Armando Iannucci has urged the television industry to "argue back" against the "madness" of Government driven cuts to the BBC and demanded that the broadcaster takes a more aggressive commercial stance to fund its future from foreign revenue.
The creator of hit shows including I'm Alan Partridge, The Thick of It and HBO series VEEP, claimed that politicians were threatening the future of British television because "they peer at it through a filter of their own prejudices".
Delivering the annual MacTaggart Lecture at the Edinburgh International Television Festival, Iannucci said he owed "my professional life" to the BBC and that American colleagues were aghast at attacks on the BBC. "To them it looks like we're going mad," he said.
British television has positively influenced television around the world, he told an audience of industry executives and producers.
"If it was a car industry, our ministers would be out championing it overseas, trying to win contracts, boasting of the British jobs that would bring. And if the BBC were a weapons system, half the Cabinet would be on a plane to Saudi Arabia to tell them how brilliant it was," he said.
"And yet, it's quite the reverse. They talk of cutting down to size, of reining in imperialist ambitions, of hiving off, of limiting the scope, with all the manic glee of a doctor urging his patient to consider the benefits of assisted suicide."
Iannucci urged the BBC to be less "icky and modest" about making money from its formats abroad, saying that a more aggressive commercial approach could take the financial "strain" off the British licence fee payer.
"The international market flatters us with imitation: now's the time to strike out not huddle down. If the licence fee is under strain, then let's supplement it not carve it up, by pushing ourselves more commercially abroad," he said.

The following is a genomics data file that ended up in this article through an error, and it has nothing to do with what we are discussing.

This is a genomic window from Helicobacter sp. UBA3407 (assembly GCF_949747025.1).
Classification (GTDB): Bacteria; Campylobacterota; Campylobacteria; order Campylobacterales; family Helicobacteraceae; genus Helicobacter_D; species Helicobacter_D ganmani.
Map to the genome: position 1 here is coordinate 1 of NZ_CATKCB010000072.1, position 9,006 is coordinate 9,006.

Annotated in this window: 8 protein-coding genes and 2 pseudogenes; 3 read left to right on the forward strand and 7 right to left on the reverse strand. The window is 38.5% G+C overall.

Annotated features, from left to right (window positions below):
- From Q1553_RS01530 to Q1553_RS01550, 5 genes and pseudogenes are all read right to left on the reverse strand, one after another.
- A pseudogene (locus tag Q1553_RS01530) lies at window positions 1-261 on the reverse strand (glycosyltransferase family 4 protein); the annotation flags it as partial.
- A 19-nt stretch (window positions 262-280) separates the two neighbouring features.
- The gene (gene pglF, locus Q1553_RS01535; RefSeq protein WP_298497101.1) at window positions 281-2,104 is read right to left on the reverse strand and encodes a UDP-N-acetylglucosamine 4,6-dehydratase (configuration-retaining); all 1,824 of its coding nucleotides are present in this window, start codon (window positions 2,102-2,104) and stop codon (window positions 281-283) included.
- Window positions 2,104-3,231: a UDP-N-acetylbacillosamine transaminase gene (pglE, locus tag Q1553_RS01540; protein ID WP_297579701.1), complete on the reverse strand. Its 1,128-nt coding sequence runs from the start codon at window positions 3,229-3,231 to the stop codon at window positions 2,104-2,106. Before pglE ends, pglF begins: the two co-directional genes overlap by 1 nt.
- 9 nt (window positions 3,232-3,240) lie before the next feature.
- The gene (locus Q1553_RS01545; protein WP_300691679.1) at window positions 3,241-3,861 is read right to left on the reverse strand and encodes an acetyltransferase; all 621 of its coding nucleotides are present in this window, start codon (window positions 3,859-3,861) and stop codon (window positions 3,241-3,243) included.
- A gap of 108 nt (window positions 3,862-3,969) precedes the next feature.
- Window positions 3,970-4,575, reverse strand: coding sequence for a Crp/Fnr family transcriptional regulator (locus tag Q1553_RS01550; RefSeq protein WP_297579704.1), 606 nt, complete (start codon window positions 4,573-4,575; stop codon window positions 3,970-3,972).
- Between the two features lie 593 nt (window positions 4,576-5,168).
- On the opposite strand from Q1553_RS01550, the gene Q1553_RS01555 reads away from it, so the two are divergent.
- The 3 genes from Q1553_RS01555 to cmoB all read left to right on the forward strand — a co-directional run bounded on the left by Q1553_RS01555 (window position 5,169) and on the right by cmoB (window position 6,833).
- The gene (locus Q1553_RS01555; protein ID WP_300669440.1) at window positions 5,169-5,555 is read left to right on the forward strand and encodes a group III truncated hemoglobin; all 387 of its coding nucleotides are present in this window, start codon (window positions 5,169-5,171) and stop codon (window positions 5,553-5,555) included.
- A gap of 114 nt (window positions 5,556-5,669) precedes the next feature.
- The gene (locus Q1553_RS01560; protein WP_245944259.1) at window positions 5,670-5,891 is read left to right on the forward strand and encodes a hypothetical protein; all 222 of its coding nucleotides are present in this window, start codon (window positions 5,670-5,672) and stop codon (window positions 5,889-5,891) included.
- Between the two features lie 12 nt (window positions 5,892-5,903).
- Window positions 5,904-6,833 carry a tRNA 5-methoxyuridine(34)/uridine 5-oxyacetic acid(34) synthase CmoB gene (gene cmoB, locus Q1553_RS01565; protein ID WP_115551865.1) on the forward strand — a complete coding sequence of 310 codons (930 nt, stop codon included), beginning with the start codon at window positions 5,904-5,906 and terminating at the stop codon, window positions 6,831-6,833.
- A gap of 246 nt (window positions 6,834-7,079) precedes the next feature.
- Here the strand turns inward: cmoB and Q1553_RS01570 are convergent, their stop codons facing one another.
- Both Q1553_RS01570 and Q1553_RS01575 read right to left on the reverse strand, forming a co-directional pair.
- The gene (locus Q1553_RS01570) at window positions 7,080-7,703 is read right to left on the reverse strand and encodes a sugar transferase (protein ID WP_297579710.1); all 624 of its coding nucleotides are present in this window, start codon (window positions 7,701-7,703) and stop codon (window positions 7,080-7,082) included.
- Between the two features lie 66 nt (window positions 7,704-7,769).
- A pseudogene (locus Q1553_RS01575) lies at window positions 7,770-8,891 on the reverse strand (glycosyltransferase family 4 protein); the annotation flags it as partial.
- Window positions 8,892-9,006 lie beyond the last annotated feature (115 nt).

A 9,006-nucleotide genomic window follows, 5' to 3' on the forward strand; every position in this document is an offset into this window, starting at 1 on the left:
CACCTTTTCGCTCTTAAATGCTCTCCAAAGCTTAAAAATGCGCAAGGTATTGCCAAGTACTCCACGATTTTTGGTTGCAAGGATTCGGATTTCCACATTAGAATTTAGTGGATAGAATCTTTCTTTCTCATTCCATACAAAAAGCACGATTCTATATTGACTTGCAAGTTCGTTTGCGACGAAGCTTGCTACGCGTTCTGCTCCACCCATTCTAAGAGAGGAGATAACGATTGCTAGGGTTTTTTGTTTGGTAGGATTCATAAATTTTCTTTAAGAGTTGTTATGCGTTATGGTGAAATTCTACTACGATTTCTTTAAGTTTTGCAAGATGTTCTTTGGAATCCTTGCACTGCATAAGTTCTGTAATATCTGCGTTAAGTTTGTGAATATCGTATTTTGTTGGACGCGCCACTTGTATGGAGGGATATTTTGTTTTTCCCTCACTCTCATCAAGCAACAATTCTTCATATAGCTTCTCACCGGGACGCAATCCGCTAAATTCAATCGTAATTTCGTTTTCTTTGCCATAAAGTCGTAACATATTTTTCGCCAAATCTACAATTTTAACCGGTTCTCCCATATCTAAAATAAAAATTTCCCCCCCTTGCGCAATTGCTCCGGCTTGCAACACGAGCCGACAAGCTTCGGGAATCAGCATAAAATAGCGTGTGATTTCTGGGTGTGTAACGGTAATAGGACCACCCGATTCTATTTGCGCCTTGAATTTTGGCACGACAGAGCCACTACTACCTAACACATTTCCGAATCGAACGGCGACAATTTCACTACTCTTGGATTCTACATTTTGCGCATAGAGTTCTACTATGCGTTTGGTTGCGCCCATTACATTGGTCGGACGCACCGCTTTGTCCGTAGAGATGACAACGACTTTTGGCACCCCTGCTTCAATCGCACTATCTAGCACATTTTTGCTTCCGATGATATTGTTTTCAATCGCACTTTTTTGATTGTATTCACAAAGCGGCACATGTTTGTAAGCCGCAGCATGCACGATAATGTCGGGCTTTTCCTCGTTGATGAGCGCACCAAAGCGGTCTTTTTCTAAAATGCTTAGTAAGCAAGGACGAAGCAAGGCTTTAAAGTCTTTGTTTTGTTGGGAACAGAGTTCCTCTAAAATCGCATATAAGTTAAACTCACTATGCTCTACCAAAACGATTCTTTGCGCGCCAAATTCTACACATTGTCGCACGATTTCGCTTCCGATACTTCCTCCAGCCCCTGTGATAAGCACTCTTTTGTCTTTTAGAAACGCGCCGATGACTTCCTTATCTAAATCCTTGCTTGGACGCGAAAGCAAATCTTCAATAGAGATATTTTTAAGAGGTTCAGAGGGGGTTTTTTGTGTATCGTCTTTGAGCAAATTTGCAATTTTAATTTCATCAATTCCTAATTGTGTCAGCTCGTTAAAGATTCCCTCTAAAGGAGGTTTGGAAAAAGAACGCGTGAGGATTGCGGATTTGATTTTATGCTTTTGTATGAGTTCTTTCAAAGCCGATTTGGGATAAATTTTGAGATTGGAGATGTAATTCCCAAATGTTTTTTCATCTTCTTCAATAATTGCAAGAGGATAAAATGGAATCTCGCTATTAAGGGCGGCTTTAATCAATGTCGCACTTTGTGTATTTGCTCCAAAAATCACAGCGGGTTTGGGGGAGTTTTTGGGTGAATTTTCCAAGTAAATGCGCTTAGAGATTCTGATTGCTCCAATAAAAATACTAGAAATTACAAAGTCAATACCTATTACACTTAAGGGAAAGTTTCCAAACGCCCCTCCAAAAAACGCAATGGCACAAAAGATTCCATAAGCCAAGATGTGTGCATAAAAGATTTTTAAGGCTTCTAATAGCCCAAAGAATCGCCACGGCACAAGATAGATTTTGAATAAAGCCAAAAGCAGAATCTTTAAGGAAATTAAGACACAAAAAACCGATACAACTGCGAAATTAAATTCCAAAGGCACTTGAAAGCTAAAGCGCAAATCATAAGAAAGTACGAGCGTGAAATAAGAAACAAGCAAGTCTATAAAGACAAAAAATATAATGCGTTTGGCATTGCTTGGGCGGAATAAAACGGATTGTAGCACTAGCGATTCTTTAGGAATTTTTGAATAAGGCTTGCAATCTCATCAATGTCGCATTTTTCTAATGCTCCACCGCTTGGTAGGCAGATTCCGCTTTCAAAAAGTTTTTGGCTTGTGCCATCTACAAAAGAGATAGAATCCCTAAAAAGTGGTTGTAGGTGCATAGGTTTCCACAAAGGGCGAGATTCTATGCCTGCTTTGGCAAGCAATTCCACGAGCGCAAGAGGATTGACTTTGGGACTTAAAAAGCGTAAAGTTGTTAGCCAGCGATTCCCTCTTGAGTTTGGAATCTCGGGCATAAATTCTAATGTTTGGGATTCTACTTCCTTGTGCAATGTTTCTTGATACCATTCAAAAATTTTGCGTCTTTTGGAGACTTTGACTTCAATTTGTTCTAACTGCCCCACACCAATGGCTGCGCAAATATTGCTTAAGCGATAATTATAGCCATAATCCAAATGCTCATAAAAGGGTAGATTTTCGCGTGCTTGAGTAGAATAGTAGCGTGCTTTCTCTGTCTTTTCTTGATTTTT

"Use the BBC's name, one of the most recognised brands in the world, and use the reputation of British television across all networks to capitalise financially overseas. Be more aggressive in selling our shows, through advertising, through proper international subscription channels, freeing up BBC Worldwide to be fully commercial, whatever it takes, frankly, don't be icky and modest about making money."
He said the BBC should "monetise the bezeesus Mary and Joseph out of our programmes abroad so that money can come back, take some pressure off the licence fee at home and be invested in even more ambitious quality shows".
Calling on the whole British TV sector to form a united front in the face of the growing power of international media companies, he said: "With a big global fight ahead, we need to consolidate all our talent and expertise."
He said politicians had succeeded in dividing television executives from the people who make programmes, with the latter group being marginalised in the debate on the future of the sector. "If we don't...allow the voice of the creative and production community to be heard loud and clear, the politicians will become our masters rather than partners and supporters," he said.
Iannucci added: "We deserve to be at the top table, but instead, we're being told to break our table up for firewood."
He claimed that the Government was "falling into the trap of thinking that because they have won a parliamentary majority, they know how a majority of the public thinks".
Iannucci attacked the panel which Culture Secretary John Whittingdale has appointed to consider the future of the BBC, noting that it contained "not a single person who's made a classic and enduring television show".
He claimed that British viewers were "the best audience in the world" and would recognise that the arguments against the BBC amounted to an "artificially concocted zone of outrage". In a parting swipe at Mr Whittingdale, who was also at the festival, Iannucci said: "If the British public feel they're being bullshitted at, if they get the slightest whiff that what's being done to the BBC is purely political, then I urge the relevant Ministers to leave the country."
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